Weekly Summary: 10th December 2021

DATA: Halifax reported annual house price growth of 8.2% in November

A 1.0% monthly rise helped keep the annual growth rate the same as the previous month.

DATA: Bank of England reported rises in quoted mortgage rates

Quoted rates on higher loan-to-value (90% & above) mortgages continued to fall but rates on lower LTV products rose sharply from their recent record lows.

DATA: ONS estimated GDP grew just 0.1% in October

The monthly estimates show GDP is still 0.7% lower than its January 2020 peak.

DATA: DLUHC released English Housing Survey 2020-21 headline report

The report contains a wealth of information on the state of the English housing market but care needs to be taken when interpreting this year’s report due to issues relating to the pandemic. See Chart of the Week for more detail.

DATA: DfC(NI) published Northern Ireland Housing Statistics 2020-21

The report provides statistics on “supply, energy, social renting demand, private renting demand, owner occupier demand and household characteristics” in Northern Ireland.

REPORT: RICS reported “Dearth of new instructions hampering activity”

They report a “Lack of new listings seemingly restricting sales, despite a pick-up in buyer enquiries” and “House price growth remains firm across the UK”. They also report “Solid tenant demand and a shortage of rental properties expected to drive rents higher” including in London.

REPORT: UK Finance released Q3 Household Finance Review

They report “House purchase lending dropped sharply in Q3 but remained positive, with activity strongest away from the south of England” and “Barring a full reversal in Q4, purchase activity in 2021 is likely to reach the highest level since 2007”.

REPORT: NAO report on the regulation of the private renting

The report concludes “There is evidence that a concerning proportion of private renters live in unsafe or insecure conditions with limited ability to exercise their rights” and despite recent regulatory changes, “the way that private renting is regulated means that these changes are not effective in ensuring the sector is consistently fair for renters”. They suggest DLUHC “will need a clear vision for what it is trying to achieve and an overarching strategy for how to address the challenges raised in this report”.

REPORT: RF investigate options for taxing main residence capital gains

The report identifies £3 trillion of unearned capital gains on homes since 2000, with these gains unequally distributed. They suggest the tax system should no longer ignore this luck-based wealth and suggest capital gains tax on main residences or changes to inheritance tax could raise substantial tax revenue.

REPORT: RTPI reported on “The Location of Development”

The report investigates “the location of approved planning applications for major residential developments across England” and “seeks to explore the accessibility of these new developments to a variety of different amenities”.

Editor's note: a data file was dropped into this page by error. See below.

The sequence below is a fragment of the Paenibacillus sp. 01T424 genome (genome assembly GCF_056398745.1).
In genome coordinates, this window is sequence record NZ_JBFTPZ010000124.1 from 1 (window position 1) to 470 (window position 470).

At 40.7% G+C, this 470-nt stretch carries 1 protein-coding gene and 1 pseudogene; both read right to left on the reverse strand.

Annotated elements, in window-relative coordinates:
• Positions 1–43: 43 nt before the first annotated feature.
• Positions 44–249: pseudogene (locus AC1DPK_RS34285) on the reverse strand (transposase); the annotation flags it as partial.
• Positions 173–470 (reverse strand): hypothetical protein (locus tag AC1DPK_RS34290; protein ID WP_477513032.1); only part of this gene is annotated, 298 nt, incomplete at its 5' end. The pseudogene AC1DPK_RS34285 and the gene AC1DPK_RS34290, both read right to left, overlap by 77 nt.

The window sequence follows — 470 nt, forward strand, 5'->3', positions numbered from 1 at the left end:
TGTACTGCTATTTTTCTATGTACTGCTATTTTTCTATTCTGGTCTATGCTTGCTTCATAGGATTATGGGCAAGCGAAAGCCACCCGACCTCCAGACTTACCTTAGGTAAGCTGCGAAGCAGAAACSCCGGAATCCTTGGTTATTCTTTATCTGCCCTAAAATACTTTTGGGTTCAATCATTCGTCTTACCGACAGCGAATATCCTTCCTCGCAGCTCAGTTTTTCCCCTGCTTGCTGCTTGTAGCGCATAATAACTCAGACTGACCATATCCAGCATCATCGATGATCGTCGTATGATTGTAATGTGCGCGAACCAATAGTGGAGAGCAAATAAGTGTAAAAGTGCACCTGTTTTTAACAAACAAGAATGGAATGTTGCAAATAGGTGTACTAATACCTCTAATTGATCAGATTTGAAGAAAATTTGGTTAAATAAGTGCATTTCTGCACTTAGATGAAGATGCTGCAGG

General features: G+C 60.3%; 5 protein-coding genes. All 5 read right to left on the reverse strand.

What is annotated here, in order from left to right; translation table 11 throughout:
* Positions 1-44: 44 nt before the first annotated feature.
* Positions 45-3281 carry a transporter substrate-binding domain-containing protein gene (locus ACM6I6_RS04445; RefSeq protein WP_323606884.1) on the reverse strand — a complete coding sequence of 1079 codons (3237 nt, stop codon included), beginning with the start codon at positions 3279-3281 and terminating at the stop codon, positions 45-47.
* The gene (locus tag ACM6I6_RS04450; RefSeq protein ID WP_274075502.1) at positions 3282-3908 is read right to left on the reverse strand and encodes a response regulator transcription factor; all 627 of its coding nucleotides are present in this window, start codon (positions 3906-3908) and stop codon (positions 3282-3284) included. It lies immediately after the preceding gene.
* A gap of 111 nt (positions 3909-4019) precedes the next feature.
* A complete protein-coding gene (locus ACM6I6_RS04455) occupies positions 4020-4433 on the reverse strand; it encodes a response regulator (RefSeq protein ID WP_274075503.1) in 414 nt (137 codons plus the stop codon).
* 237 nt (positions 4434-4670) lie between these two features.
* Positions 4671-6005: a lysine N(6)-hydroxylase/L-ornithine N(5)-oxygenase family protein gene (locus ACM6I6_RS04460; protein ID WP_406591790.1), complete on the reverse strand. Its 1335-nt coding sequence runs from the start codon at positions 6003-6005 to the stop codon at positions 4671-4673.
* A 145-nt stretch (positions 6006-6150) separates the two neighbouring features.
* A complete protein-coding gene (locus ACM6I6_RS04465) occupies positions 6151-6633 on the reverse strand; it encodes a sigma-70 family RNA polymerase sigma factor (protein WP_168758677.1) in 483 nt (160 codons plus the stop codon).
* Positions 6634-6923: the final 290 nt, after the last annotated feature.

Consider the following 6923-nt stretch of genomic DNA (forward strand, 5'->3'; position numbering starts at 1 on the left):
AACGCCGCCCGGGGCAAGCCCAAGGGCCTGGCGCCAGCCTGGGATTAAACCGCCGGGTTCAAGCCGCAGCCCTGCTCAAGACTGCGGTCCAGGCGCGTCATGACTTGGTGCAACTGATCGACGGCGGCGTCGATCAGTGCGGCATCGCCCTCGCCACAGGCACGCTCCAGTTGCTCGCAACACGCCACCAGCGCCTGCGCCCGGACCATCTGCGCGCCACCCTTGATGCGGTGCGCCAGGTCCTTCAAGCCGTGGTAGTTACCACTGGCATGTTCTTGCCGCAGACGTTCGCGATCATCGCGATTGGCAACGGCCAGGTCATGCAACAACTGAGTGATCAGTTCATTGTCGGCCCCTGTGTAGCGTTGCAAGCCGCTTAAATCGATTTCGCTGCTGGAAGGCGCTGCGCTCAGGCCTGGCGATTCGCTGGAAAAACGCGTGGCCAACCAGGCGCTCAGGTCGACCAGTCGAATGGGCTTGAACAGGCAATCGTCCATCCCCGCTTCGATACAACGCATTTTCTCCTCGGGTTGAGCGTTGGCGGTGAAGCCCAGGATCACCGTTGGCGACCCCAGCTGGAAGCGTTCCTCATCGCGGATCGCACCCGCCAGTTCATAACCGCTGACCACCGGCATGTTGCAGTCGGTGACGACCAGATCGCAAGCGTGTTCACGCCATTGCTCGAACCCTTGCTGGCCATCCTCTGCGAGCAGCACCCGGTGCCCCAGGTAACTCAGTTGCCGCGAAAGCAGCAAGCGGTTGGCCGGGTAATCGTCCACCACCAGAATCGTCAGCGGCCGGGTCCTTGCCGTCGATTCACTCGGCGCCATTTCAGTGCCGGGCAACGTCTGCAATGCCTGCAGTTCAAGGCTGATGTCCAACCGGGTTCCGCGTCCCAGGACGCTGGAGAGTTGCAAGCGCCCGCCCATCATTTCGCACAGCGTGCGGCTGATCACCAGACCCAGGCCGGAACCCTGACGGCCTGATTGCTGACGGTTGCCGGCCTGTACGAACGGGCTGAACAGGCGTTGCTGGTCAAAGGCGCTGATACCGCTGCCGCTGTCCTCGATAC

NEWS: Knight Frank reported “Almost 50% of global housing markets record double-digit annual price growth”

NEWS: UK Finance reported “Lenders announce moratorium on possessions over Christmas”

Chart of the Week

Today’s Chart of the Week appears to show a dramatic decline in overcrowding during the pandemic from the latest English Housing Survey. This result is surprising and appears to contradict the findings of the Household Resilience Survey. Therefore the reason we have chosen this chart is not to highlight the trends it shows but instead highlight the challenges that DLUHC and others have faced when trying to run surveys and collect statistics during the unique circumstances of the pandemic.

The latest English Housing Survey includes several warnings. Perhaps the most important is the change in data collection methods with telephone interviews and external inspections of properties the only option in 2020-21. This has contributed to a change in the survey sample with more older people and outright owners, and fewer renters and households with children. The overall sample was also 40% smaller than normal. These changes and a constrained ability to test the changes means it could take several years to find out whether the trends highlighted in the latest English Housing Survey are meaningful or not. 

It is not just the English Housing Survey that has been affected by the pandemic. Our understanding of how many people live in the UK, and where tends to diminish over time from the year of the latest published Census data. We are now at the furthest point from the 2011 Census and we still don’t really know what has happened to the population since the pandemic hit. That has implications for other population and household weighted surveys. We now await the publication of the 2021 Census data for a better understanding of the housing market but even that will require careful consideration given its timing.

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